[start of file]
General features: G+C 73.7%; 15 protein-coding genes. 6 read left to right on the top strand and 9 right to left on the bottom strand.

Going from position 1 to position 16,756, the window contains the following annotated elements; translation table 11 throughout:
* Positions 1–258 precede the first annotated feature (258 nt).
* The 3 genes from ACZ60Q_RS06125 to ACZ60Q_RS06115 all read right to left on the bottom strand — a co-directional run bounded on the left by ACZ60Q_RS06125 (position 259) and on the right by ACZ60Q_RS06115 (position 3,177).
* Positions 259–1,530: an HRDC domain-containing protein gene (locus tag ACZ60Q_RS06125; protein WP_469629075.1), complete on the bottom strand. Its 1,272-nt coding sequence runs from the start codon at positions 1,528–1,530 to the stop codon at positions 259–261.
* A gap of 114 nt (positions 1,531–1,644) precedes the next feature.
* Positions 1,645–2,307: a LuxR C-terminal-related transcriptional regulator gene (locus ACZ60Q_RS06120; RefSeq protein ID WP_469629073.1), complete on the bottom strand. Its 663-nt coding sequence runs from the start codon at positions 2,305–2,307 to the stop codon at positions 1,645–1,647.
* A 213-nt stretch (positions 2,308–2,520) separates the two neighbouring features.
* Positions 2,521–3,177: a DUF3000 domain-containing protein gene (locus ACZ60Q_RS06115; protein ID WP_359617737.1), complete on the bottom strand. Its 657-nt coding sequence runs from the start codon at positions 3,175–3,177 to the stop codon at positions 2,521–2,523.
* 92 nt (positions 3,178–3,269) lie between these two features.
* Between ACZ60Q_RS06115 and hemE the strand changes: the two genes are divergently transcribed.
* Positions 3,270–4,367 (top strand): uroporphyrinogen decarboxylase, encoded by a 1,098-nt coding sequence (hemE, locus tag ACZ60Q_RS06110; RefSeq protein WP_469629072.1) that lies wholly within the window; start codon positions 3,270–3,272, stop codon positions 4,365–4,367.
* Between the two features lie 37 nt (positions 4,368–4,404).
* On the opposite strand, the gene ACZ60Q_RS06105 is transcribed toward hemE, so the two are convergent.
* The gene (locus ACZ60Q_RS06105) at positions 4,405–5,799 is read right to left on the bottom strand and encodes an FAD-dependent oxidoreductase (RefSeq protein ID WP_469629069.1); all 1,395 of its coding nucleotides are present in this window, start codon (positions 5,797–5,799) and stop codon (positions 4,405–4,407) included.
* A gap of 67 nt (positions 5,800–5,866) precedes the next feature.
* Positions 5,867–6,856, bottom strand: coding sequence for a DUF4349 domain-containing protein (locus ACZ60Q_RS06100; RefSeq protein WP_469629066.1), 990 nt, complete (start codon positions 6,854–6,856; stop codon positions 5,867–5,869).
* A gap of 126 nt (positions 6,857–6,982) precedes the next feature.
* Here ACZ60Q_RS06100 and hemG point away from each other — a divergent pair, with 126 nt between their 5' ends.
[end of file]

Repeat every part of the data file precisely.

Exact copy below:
General features: G+C 73.7%; 15 protein-coding genes. 6 read left to right on the top strand and 9 right to left on the bottom strand.

Going from position 1 to position 16,756, the window contains the following annotated elements; translation table 11 throughout:
* Positions 1–258 precede the first annotated feature (258 nt).
* The 3 genes from ACZ60Q_RS06125 to ACZ60Q_RS06115 all read right to left on the bottom strand — a co-directional run bounded on the left by ACZ60Q_RS06125 (position 259) and on the right by ACZ60Q_RS06115 (position 3,177).
* Positions 259–1,530: an HRDC domain-containing protein gene (locus tag ACZ60Q_RS06125; protein WP_469629075.1), complete on the bottom strand. Its 1,272-nt coding sequence runs from the start codon at positions 1,528–1,530 to the stop codon at positions 259–261.
* A gap of 114 nt (positions 1,531–1,644) precedes the next feature.
* Positions 1,645–2,307: a LuxR C-terminal-related transcriptional regulator gene (locus ACZ60Q_RS06120; RefSeq protein ID WP_469629073.1), complete on the bottom strand. Its 663-nt coding sequence runs from the start codon at positions 2,305–2,307 to the stop codon at positions 1,645–1,647.
* A 213-nt stretch (positions 2,308–2,520) separates the two neighbouring features.
* Positions 2,521–3,177: a DUF3000 domain-containing protein gene (locus ACZ60Q_RS06115; protein ID WP_359617737.1), complete on the bottom strand. Its 657-nt coding sequence runs from the start codon at positions 3,175–3,177 to the stop codon at positions 2,521–2,523.
* 92 nt (positions 3,178–3,269) lie between these two features.
* Between ACZ60Q_RS06115 and hemE the strand changes: the two genes are divergently transcribed.
* Positions 3,270–4,367 (top strand): uroporphyrinogen decarboxylase, encoded by a 1,098-nt coding sequence (hemE, locus tag ACZ60Q_RS06110; RefSeq protein WP_469629072.1) that lies wholly within the window; start codon positions 3,270–3,272, stop codon positions 4,365–4,367.
* Between the two features lie 37 nt (positions 4,368–4,404).
* On the opposite strand, the gene ACZ60Q_RS06105 is transcribed toward hemE, so the two are convergent.
* The gene (locus ACZ60Q_RS06105) at positions 4,405–5,799 is read right to left on the bottom strand and encodes an FAD-dependent oxidoreductase (RefSeq protein ID WP_469629069.1); all 1,395 of its coding nucleotides are present in this window, start codon (positions 5,797–5,799) and stop codon (positions 4,405–4,407) included.
* A gap of 67 nt (positions 5,800–5,866) precedes the next feature.
* Positions 5,867–6,856, bottom strand: coding sequence for a DUF4349 domain-containing protein (locus ACZ60Q_RS06100; RefSeq protein WP_469629066.1), 990 nt, complete (start codon positions 6,854–6,856; stop codon positions 5,867–5,869).
* A gap of 126 nt (positions 6,857–6,982) precedes the next feature.
* Here ACZ60Q_RS06100 and hemG point away from each other — a divergent pair, with 126 nt between their 5' ends.